Less than half of UK motorists surveyed by the Driver and Vehicle Licensing Agency (DVLA) know they must be able to read a number plate from 20 metres away in order to drive safely.
As a vision test, it’s quick and easy. It’s not difficult to find a number plate to conduct the eyesight test and the DVLA gives suggestions for approximating 20m – five car lengths or the width of eight parking bays. But is it a fair test of vision for driving?
As a rough and ready test, it’s easy to administer when you wouldn’t otherwise have a vision test to hand. However, there are significant variables: the amount of light, time of day, weather conditions, the person’s age, the colour and cleanliness of the number plate, and the actual letters and spacing, can make significant differences to how easy it is to read.
In UK ophthalmology clinics, visual acuity is measured and reported as a fraction, such as 6/6, 6/9 or 6/12 on the Snellen test. The numerator (number above the line) is the distance of the eye from the Snellen chart (in metres) and the denominator corresponds to the line of the letter chart. The largest letter on the chart usually represents 6/60 Snellen acuity. The smaller the denominator, the better the vision; the larger the denominator, the poorer the vision.
The test was created by the Dutch physician Hermann Snellen in the 1860s and is slowly being replaced by a newer test called LogMAR, which has more equal letter spacing. But, for now, driving requirements in the UK remain in Snellen.
People are pretty familiar with the term 20/20 vision, which is used to describe a good, clear, level of vision. The term 20/20 comes from the American model of measuring acuity, where the numerator refers to a 20-foot distance. Having 20/20 vision therefore equates to 6/6 vision in the UK on the Snellen chart, with a 6m numerator distance.
The crowding problem
To meet driving standards in the UK, you need to have a minimum 6/12 Snellen vision, a full visual field (the test of your peripheral vision) and also be able to read a number plate at 20m. Some people who meet the Snellen visual acuity and visual field requirements can’t see all of the letters of a number plate at 20m because of a phenomenon called crowding.
Crowding occurs when it is harder to identify a letter surrounded by other letters, than a letter on its own. It’s why the edge letters of the number plate are easier to identify than the middle letters.
Crowding impairs people’s ability to recognise and respond to cluttered objects. It is not well understood, but we know it happens within the visual cortex – the vision processing part of the brain, because people experience crowding even when image clutter is presented separately to either eye.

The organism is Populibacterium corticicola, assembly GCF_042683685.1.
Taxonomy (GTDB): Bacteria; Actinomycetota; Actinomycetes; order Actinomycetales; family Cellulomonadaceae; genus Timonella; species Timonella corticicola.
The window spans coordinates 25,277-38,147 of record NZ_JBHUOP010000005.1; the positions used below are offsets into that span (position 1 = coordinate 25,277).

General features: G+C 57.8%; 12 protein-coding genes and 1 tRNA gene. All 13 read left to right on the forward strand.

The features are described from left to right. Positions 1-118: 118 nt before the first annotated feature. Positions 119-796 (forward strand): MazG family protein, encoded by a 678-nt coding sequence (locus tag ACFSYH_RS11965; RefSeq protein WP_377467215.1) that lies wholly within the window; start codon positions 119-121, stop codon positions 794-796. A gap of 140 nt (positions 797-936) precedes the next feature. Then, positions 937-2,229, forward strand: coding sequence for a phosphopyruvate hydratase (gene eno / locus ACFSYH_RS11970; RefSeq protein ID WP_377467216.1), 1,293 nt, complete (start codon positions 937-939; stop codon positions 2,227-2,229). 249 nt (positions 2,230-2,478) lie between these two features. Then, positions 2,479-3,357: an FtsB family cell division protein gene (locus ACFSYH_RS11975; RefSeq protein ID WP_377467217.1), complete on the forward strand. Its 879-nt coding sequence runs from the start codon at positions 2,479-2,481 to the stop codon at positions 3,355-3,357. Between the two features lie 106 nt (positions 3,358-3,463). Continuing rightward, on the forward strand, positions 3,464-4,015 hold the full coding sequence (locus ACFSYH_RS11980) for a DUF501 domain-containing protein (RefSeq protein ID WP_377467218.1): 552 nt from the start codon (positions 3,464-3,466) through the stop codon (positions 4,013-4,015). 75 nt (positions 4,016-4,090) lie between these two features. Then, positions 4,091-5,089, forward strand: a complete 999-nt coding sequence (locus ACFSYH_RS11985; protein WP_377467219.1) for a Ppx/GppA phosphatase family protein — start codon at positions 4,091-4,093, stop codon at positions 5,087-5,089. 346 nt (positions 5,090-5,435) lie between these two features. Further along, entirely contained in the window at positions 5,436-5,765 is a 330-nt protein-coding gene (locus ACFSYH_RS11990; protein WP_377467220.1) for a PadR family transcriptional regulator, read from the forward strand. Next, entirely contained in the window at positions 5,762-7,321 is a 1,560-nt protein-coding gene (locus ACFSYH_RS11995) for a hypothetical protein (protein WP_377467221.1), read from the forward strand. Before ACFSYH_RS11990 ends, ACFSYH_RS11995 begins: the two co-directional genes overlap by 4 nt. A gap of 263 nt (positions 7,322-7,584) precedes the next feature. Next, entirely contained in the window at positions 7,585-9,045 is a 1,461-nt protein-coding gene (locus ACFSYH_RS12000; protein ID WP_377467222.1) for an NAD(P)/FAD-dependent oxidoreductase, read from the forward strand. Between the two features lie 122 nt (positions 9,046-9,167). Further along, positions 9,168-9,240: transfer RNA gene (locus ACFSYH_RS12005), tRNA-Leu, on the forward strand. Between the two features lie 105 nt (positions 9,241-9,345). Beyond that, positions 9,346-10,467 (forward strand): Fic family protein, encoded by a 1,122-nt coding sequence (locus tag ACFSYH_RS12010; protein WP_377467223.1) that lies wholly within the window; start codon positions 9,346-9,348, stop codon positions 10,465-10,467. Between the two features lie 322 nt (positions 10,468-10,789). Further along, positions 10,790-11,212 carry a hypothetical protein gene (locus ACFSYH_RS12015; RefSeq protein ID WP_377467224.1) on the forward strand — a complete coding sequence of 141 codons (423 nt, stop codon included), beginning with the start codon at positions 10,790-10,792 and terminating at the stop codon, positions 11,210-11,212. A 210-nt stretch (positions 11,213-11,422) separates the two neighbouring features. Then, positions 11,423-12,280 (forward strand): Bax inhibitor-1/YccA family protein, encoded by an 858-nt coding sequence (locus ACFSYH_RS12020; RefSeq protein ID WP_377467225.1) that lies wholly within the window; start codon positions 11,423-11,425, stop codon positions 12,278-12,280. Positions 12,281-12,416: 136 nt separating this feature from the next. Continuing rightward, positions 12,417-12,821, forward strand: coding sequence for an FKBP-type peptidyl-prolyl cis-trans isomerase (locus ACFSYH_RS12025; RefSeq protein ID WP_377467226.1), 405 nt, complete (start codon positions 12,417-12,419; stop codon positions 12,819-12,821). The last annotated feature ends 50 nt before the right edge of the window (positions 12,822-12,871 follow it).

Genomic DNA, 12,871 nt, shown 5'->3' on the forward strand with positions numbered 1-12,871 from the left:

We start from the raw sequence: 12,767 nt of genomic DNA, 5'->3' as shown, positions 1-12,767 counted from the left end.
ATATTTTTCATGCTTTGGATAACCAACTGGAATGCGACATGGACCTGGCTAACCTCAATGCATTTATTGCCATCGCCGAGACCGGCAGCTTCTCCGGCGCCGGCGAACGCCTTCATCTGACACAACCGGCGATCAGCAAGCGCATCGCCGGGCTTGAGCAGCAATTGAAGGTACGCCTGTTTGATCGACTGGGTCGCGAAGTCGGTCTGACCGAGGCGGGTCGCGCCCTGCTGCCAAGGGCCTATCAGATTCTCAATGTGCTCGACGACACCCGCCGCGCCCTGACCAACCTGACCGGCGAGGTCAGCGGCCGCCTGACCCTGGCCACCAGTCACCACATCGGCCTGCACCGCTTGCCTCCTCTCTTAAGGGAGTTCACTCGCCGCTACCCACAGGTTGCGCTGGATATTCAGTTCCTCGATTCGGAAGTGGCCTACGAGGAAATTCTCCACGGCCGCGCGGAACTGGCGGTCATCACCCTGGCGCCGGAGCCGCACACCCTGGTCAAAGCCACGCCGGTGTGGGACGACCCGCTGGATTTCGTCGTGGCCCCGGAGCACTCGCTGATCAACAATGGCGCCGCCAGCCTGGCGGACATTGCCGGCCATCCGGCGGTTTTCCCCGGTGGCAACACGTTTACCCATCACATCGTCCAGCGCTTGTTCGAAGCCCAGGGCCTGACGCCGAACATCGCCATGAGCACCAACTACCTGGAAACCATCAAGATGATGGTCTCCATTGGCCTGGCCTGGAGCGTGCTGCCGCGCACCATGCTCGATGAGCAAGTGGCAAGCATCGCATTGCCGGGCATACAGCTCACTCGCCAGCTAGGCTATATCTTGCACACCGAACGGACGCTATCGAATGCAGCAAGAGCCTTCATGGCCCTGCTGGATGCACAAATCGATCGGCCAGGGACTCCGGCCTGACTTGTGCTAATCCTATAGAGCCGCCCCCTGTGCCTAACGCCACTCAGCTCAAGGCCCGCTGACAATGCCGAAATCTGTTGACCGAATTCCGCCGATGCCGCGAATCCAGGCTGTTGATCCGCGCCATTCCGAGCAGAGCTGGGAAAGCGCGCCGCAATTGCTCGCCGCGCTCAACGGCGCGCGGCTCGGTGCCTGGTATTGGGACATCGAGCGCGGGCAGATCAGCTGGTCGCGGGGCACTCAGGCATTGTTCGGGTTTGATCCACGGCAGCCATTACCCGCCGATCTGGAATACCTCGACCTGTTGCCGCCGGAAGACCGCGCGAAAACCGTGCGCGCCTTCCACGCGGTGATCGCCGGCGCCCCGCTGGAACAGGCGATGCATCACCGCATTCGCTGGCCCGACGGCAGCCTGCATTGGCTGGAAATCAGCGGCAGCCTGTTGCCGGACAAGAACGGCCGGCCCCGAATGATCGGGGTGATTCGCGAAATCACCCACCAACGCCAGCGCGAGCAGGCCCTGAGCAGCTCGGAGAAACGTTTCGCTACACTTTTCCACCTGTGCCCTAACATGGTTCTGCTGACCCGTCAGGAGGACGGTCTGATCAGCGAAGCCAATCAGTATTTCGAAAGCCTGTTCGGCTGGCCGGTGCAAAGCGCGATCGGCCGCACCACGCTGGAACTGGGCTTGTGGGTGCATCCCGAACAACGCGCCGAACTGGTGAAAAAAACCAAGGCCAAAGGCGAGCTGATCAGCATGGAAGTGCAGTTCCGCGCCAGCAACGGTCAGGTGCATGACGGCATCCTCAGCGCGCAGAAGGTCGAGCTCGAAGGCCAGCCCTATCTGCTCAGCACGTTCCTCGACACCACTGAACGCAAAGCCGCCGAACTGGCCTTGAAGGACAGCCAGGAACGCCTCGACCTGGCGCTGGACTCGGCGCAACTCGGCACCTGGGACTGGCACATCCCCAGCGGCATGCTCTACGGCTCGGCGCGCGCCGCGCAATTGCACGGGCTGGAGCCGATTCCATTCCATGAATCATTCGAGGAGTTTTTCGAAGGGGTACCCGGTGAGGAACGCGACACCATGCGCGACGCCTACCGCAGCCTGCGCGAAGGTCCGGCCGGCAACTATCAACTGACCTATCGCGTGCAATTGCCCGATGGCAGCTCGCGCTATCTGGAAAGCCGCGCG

In crowding, the “busier” and more cluttered the visual information being processed in the visual cortex, the more difficult the image segregation. It’s not that the objects cannot be seen, it’s that they cannot be effectively separated.
So is it fair or important that we continue to check visual acuity, including crowding with the 20m test?
The UK has an ageing population, working longer to retire and wanting to remain independent. In fact, the DVLA reports that the number of motorists aged 90 or older has doubled to more than 150,000 over the last decade.
Visual acuity shows weak, if any correlation with crash statistics or driving performance. Contrast sensitivity (the ability to differentiate shades of grey) may show better correlation, yet isn’t tested for driving at all.
A 2008 study found no reliable differences in crashes and serious accidents between Australian states with and without mandatory age-based fitness-to-drive vision testing.
Glare sensitivity, visual field loss, and useful field of view (the area you can extract visual information from in a single glance without moving your eyes) are significant predictors of driving accidents. And the useful field of view has been shown by several studies to play an important role in a person’s ability to drive safely.
Current driving tests, based primarily on visual acuity, may exclude some safe drivers and miss other important aspects of visual or cognitive impairment that are more directly related to driving ability.
Our current standards could be eliminating people from driving who would be good drivers according to better test predictors.
But, without a better test at the roadside, is it helpful to use a readily available number plate test – despite its flaws – to give an instant assessment rather than not have anything at all? Or would it be better to direct drivers to a more reliable test, taken within an appropriate time frame?
In an ageing population with increasing retirement ages such as the UK, this may be something we need to think about in the near future.
Charlotte Codina does not work for, consult, own shares in or receive funding from any company or organisation that would benefit from this article, and has disclosed no relevant affiliations beyond their academic appointment.